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ON BRIDGE

Technique and deception are both part of good dummy play; but sometimes you must let the two work together.

In a team-of-four match, both Souths at four spades saw they'd lose a diamond and might lose two trumps. The object was not to lose a second diamond.

At the first table, South took the king of hearts and immediately led a diamond -- technically correct. East captured dummy's jack and led a trump; and West took the queen and ace and led a third trump. South then ran all his winners but lost the 13th trick to West's 10 of diamonds.

The second South had a better plan: he won the first heart in dummy and led a sneaky jack of diamonds -- a fake finesse. East could have beaten the contract by taking the ace to shift to a trump, but thought South might have the K-10 of diamonds. To give South a guess, East played low.

When South's "finesse" succeeded, he led another diamond. This time East had to take his ace or lose it; and South made his contract.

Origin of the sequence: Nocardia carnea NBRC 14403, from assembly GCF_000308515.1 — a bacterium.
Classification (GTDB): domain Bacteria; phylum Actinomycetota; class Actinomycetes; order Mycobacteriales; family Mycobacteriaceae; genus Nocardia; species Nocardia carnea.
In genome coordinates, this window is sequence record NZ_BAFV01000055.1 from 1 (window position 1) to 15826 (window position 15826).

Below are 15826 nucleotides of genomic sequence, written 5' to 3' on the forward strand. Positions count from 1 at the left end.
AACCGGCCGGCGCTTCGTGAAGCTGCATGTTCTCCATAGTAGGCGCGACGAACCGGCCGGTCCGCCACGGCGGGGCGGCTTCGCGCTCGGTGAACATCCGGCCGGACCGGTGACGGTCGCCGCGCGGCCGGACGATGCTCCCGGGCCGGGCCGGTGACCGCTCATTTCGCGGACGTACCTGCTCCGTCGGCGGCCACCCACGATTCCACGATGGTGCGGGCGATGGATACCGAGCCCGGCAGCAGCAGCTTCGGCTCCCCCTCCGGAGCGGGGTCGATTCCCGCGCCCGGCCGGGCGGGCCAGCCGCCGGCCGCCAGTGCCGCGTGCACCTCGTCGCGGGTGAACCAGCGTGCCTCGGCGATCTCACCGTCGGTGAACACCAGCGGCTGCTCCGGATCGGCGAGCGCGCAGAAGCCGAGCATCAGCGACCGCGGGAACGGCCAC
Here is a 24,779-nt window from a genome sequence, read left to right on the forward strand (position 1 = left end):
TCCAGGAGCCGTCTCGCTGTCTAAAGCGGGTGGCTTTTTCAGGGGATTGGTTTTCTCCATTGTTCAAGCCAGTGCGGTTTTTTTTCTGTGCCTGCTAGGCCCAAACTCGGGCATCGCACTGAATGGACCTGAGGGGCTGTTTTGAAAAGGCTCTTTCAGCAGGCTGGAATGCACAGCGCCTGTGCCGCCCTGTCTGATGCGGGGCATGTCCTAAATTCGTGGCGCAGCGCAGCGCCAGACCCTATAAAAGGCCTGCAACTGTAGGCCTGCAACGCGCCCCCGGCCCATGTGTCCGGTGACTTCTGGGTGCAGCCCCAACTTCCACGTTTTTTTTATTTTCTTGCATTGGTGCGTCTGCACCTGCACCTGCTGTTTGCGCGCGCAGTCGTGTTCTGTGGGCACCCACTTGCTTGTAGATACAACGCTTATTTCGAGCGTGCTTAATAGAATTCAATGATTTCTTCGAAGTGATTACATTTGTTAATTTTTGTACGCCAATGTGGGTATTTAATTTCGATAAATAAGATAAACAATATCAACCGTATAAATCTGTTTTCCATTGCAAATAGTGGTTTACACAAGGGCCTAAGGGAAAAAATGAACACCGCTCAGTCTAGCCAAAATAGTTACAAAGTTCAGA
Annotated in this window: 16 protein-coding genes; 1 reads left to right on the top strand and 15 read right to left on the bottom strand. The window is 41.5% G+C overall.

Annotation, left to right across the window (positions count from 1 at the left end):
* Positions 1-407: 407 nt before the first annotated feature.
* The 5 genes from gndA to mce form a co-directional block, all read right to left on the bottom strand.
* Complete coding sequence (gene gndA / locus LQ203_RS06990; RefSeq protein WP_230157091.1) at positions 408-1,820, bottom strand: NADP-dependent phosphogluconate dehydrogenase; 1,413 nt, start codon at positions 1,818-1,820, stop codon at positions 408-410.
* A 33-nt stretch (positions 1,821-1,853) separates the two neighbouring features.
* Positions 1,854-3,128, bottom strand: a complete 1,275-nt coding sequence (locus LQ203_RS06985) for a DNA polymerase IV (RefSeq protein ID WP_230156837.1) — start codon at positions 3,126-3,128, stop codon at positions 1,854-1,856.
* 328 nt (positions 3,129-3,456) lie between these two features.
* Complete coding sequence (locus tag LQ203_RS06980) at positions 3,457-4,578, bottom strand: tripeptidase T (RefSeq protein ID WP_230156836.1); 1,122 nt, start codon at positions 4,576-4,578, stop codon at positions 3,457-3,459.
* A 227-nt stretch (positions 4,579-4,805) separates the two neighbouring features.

You hold: K 10 9 8 6 K 7 K Q 7 6 A K. Your partner opens one heart, and the next player passes. What do you say?

A: Bid one spade. Since you have 18 good points and a five-card suit, slam is possible. Nevertheless, this hand isn't suitable for a jump shift to two spades. You need room to locate your best contract, which may be at spades, hearts, diamonds or notrump. Jump only when you have an idea where you'll play the hand.

South dealer

North-South vulnerable
NORTH
J 7 3
A 5 4 2
J 3
10 8 7 3
WEST
A Q 5
J 10 9
10 9 5 2
J 4 2
EAST
4 2
Q 8 6 3
A 8 4
Q 9 6 5
SOUTH
K 10 9 8 6
K 7
K Q 7 6
A K
South West North East
1 Pass 2 Pass
4 All Pass
Opening lead -- J

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